Since the nausea stopped at week 13 (thank you, oh hormone-stabilizing goddesses), I kind of have to remind myself that I am pregnant. Well, no, it’s not that I have to remind myself that I am pregnant – the clothes not fitting/busting out boobs/extreme emotions/gluttonous need for ben & jerry’s help to keep the pregnancy real – but I have to remind myself that there’s actually a person in there. That this pregnancy is not just a 10-month state of being, it’s about growing a person.
Chris remarked last night that he felt like he hadn’t spent much time with this baby. Dude, I told him, I shlep this baby around with me all day and I feel like I haven’t spent much time with it. There have been no daydreamy, quiet moments bathed in soft light where I sit, contemplating the being in my belly. There have been no teary, sentimental serenades. There has been no wide-eyed, wondering discovery of fluttery movements that I finally clue into as my babe trying to tell me to shut the hell up, with teeny tiny fists flying.
In a way, it’s been better than all that.
My first trimester was spent in a hyper-vigilant state that wobbled between fear of losing the baby and fear that I wouldn’t make it to the toilet in time and I'd barf on my desk. The past month and a half have brought back a sense of security – in my ability to be a safe incubator, and in the baby’s ability to grow strong.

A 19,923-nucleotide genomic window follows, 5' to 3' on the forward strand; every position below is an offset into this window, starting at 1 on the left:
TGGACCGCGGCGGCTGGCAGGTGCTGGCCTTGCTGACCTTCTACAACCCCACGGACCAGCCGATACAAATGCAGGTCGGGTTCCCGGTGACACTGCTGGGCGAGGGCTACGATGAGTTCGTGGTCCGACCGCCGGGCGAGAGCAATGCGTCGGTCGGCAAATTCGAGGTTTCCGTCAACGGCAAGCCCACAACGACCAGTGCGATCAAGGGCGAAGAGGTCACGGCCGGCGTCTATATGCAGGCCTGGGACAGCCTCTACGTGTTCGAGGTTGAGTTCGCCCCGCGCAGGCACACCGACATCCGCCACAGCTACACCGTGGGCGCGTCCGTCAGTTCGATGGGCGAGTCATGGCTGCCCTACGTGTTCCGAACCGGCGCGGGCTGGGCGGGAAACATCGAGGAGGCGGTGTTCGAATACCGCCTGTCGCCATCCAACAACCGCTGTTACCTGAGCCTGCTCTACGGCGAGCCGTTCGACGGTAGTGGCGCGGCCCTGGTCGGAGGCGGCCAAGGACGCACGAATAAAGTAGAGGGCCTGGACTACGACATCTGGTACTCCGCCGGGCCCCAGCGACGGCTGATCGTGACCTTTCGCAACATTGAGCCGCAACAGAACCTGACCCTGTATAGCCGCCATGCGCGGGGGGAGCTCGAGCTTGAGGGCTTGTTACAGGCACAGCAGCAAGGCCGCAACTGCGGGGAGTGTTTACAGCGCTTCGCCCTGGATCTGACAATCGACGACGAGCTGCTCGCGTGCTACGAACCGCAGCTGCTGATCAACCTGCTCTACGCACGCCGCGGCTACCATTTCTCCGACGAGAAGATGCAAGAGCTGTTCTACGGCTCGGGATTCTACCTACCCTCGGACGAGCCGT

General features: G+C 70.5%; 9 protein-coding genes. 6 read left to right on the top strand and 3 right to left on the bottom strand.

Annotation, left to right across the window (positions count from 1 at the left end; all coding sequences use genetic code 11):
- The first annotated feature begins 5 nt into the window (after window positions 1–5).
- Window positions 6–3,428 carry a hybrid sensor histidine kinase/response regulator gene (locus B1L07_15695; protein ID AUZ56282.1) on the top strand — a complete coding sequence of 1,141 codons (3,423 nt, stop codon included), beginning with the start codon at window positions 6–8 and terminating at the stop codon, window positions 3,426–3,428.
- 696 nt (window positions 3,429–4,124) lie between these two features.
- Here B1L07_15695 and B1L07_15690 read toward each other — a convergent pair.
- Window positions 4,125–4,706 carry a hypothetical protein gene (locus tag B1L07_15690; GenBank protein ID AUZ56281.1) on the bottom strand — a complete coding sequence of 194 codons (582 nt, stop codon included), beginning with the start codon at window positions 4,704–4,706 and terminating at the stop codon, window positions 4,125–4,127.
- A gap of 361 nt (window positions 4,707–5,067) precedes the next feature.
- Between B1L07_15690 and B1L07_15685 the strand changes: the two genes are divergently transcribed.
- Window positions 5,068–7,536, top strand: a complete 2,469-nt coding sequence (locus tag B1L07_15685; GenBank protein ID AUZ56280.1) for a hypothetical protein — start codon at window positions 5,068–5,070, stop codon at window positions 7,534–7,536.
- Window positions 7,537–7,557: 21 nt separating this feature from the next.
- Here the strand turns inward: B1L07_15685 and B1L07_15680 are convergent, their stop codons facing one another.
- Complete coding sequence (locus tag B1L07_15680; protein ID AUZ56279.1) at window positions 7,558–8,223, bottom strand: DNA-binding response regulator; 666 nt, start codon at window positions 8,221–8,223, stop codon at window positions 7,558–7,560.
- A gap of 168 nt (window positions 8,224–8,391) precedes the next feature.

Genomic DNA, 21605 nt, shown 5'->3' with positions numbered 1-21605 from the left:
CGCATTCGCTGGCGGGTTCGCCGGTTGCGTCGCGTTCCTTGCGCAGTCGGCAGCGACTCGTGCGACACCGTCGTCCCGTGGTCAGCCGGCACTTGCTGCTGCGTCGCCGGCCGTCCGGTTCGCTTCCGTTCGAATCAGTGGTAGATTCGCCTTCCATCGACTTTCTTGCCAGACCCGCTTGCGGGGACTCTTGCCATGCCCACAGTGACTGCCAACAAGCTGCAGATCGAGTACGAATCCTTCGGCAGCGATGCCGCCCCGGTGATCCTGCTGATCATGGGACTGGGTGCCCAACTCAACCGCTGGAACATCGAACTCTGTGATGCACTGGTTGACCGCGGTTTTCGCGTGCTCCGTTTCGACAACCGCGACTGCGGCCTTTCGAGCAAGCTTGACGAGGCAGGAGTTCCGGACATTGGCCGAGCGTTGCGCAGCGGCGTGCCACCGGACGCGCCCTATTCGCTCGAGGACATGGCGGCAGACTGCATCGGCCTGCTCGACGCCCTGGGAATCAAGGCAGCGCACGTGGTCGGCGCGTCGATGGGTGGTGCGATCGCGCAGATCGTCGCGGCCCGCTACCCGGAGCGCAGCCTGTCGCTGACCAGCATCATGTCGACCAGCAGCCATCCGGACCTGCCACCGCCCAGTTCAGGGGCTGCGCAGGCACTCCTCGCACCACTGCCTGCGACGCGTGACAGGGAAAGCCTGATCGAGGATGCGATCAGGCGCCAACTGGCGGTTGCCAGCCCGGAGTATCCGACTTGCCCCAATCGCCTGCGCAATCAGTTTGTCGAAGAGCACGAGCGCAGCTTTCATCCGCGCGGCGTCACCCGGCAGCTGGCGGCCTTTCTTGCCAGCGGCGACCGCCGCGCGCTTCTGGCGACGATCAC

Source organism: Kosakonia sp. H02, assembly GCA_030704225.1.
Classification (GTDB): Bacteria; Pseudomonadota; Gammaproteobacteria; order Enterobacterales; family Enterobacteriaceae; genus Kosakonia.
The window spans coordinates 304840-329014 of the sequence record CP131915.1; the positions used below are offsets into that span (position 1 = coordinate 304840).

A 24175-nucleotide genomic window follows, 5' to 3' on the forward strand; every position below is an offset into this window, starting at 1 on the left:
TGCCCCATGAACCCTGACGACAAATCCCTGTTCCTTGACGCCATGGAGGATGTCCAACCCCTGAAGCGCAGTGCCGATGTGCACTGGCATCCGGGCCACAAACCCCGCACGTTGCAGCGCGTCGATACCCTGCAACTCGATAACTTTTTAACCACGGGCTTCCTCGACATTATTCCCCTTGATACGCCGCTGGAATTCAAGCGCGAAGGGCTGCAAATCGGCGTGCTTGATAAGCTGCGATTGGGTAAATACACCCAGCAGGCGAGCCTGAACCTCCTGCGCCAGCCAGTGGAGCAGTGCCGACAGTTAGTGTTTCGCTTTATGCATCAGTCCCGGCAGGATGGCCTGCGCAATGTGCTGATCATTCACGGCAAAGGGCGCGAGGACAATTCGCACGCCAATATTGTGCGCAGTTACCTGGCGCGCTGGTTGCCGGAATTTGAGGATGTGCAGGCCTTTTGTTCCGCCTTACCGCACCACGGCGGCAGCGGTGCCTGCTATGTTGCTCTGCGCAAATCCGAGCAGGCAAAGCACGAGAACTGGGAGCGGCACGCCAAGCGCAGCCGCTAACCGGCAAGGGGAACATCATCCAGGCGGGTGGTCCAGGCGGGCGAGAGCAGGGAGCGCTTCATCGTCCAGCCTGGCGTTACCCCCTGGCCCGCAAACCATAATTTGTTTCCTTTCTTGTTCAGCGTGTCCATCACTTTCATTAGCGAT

It’s true – I don’t spend much time contemplating this little being, and the journey we are on. I have a toddler to take care of. When I was pregnant with Bee, she was the recipient of 100% of my maternal focus. She still is. But I’m pretty sure I’m made up of more than 100%.
This baby is getting everything it needs from me right now, and we have our moments.
Being a mother to Soon to Bee means taking care of myself, nurturing my body so that it can nurture my baby; trying to keep the frustration and moments of rage at bay so the baby doesn’t have to deal with my negativity; trying to get Chris to play with my hair as often as possible so that the baby gets lots of relaxing serotonin. We’re ok without the romantic, backlit daydreams that I simply don’t have the luxury of time to bask in. This baby is getting an experienced mother, a more self-assured mother. A mother that knows it’s ok to make decisions and mistakes and choices that other people roll their eyes at and to eat ice cream straight out of the container.
And I know what those little flutters are now, a whole heck of a lot earlier than I did with Bee. And those flutters come just often enough to remind me what all the ice cream eating is for. We have an understanding, this baby and me. We are getting what we need from each other right now. We have our moments, even if the soft lighting just makes me fall asleep.